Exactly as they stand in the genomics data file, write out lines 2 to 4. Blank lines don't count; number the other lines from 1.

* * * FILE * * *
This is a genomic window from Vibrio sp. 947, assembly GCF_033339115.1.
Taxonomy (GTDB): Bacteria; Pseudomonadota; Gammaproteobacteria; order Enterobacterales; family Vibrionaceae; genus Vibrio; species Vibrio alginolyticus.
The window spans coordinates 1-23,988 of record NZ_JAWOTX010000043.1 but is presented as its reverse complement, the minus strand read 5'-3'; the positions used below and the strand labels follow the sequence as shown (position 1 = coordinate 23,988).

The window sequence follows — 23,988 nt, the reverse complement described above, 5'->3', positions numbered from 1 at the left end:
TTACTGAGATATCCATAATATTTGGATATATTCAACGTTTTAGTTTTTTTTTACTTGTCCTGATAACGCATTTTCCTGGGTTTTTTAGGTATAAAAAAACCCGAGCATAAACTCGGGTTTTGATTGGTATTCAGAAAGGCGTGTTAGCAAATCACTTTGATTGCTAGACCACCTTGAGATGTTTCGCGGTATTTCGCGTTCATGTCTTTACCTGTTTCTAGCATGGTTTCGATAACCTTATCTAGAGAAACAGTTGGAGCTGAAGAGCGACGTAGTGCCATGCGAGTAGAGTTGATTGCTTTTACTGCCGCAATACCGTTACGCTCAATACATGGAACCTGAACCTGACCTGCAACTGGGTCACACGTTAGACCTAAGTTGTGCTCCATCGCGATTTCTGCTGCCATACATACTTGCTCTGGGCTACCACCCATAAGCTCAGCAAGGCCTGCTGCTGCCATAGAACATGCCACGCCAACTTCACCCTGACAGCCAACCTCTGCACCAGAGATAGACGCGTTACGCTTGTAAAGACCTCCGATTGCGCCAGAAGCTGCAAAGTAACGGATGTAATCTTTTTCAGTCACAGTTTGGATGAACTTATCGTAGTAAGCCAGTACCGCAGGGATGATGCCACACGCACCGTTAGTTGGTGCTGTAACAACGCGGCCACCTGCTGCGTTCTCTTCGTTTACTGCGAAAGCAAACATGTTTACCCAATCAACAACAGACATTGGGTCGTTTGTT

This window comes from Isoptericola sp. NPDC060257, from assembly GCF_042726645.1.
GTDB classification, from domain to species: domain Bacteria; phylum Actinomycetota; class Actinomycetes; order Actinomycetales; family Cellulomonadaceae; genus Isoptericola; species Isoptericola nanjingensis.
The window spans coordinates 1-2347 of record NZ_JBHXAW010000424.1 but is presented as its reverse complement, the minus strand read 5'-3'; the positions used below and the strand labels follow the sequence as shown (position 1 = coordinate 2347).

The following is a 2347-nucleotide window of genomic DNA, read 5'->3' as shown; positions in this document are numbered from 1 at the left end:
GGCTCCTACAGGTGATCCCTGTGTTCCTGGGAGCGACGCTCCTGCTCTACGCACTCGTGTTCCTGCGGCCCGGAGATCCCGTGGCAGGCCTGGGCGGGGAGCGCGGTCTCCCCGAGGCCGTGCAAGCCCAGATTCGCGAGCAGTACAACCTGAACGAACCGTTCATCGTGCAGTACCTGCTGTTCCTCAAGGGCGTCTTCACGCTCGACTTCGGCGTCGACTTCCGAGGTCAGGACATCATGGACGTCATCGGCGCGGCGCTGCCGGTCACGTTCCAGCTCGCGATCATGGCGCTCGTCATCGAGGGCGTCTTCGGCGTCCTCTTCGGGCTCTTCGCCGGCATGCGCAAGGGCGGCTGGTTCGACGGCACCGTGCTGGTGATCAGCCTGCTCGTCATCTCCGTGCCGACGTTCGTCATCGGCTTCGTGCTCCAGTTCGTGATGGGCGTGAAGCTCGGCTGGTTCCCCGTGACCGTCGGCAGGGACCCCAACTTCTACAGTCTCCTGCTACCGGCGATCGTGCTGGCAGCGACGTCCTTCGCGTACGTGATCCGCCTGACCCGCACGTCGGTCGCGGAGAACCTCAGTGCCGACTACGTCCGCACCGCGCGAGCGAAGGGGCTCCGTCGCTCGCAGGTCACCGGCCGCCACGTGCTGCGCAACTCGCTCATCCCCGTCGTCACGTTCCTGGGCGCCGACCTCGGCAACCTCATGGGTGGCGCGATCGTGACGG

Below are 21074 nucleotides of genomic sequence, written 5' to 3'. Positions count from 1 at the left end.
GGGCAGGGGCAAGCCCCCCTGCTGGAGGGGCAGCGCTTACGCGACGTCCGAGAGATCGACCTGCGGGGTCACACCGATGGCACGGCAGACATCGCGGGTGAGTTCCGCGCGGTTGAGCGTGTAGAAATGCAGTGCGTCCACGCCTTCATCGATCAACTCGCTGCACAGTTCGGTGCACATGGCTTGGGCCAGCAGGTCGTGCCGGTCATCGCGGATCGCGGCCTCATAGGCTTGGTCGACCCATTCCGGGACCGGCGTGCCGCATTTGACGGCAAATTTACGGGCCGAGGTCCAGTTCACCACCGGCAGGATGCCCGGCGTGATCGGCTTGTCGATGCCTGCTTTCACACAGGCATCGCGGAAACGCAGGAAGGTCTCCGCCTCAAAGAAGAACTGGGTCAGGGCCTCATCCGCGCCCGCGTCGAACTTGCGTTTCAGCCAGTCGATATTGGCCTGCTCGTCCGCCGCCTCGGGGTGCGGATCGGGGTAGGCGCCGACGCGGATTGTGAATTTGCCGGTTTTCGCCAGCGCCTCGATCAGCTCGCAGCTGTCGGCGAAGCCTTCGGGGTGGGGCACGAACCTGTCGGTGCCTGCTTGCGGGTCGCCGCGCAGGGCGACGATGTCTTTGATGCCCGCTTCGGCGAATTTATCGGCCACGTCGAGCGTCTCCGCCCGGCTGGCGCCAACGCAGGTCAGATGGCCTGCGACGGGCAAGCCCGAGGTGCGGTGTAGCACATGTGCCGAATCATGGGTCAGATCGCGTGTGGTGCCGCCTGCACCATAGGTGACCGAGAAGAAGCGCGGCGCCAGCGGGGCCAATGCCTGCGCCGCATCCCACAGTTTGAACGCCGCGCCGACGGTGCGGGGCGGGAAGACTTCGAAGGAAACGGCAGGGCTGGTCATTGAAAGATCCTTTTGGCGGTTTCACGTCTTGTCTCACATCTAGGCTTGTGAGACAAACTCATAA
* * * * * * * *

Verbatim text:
Taxonomy (GTDB): Bacteria; Pseudomonadota; Gammaproteobacteria; order Enterobacterales; family Vibrionaceae; genus Vibrio; species Vibrio alginolyticus.
The window spans coordinates 1-23,988 of record NZ_JAWOTX010000043.1 but is presented as its reverse complement, the minus strand read 5'-3'; the positions used below and the strand labels follow the sequence as shown (position 1 = coordinate 23,988).

The window sequence follows — 23,988 nt, the reverse complement described above, 5'->3', positions numbered from 1 at the left end: